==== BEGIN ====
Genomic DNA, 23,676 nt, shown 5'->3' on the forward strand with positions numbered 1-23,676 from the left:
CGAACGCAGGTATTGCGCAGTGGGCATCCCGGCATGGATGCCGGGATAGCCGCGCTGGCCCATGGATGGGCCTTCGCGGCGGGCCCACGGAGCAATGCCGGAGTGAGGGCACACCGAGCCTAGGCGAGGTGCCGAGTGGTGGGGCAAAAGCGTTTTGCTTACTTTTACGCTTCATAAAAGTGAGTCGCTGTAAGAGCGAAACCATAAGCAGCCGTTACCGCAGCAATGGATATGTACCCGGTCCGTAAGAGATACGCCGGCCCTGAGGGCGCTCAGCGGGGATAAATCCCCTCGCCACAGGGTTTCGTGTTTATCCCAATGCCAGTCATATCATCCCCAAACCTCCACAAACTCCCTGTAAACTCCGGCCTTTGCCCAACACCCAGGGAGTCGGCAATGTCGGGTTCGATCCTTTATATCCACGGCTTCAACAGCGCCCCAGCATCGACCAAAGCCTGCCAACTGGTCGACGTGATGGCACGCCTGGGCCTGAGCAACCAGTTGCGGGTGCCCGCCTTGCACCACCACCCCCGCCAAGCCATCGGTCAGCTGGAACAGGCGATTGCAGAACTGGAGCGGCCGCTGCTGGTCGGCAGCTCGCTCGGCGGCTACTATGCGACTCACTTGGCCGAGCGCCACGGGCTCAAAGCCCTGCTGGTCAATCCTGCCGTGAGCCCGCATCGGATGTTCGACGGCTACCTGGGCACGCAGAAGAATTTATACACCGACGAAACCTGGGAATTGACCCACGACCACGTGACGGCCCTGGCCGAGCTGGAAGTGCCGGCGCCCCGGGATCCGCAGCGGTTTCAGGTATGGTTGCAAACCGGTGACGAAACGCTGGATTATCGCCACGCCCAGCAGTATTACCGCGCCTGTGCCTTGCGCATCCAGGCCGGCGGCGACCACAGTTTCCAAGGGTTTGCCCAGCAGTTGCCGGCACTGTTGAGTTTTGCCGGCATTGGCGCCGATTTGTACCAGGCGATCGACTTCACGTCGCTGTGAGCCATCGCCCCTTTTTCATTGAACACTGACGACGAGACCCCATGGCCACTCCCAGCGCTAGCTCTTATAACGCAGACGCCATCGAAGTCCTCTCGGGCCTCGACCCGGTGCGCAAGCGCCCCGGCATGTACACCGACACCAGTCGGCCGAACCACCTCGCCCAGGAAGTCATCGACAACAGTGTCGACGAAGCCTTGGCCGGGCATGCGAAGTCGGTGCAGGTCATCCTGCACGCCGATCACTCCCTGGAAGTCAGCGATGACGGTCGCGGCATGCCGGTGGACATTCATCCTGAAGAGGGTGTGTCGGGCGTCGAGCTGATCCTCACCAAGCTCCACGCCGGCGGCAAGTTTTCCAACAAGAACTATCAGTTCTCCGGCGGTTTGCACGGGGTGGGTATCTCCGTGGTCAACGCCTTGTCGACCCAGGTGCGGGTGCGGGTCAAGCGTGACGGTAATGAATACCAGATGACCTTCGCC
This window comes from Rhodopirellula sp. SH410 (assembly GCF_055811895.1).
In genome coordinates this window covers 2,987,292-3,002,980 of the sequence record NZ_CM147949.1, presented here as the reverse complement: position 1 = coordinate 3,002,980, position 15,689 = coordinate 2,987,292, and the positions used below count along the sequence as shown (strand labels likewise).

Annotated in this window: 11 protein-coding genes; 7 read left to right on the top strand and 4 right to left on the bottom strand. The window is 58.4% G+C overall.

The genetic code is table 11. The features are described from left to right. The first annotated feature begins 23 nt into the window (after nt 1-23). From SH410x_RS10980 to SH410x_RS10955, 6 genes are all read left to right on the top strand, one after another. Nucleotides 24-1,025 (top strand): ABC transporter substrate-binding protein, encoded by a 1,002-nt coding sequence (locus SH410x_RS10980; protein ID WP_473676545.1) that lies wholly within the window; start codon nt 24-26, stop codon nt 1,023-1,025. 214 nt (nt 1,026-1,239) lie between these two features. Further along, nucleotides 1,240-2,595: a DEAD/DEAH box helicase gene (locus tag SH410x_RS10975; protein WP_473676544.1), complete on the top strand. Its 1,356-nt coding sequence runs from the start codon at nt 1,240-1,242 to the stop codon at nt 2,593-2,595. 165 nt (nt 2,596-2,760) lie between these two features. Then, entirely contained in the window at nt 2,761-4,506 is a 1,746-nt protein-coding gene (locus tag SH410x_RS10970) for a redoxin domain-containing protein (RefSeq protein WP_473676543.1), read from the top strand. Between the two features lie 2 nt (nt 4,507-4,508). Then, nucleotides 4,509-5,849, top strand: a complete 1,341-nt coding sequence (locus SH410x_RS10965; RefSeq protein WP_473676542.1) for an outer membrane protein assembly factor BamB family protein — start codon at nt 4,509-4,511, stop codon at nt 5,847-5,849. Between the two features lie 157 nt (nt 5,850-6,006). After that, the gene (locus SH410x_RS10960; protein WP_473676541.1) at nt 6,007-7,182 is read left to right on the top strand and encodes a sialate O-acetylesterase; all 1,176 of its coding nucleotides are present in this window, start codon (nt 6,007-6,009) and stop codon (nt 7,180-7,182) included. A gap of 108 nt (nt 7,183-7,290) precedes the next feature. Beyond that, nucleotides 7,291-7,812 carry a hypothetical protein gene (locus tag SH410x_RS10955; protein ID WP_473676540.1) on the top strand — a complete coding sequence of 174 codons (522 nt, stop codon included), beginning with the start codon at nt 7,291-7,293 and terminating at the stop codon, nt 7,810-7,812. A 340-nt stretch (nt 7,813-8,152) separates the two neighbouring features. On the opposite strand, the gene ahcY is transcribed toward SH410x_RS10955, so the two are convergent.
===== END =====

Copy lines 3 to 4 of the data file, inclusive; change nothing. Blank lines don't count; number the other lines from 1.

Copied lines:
This window comes from Rhodopirellula sp. SH410 (assembly GCF_055811895.1).
In genome coordinates this window covers 2,987,292-3,002,980 of the sequence record NZ_CM147949.1, presented here as the reverse complement: position 1 = coordinate 3,002,980, position 15,689 = coordinate 2,987,292, and the positions used below count along the sequence as shown (strand labels likewise).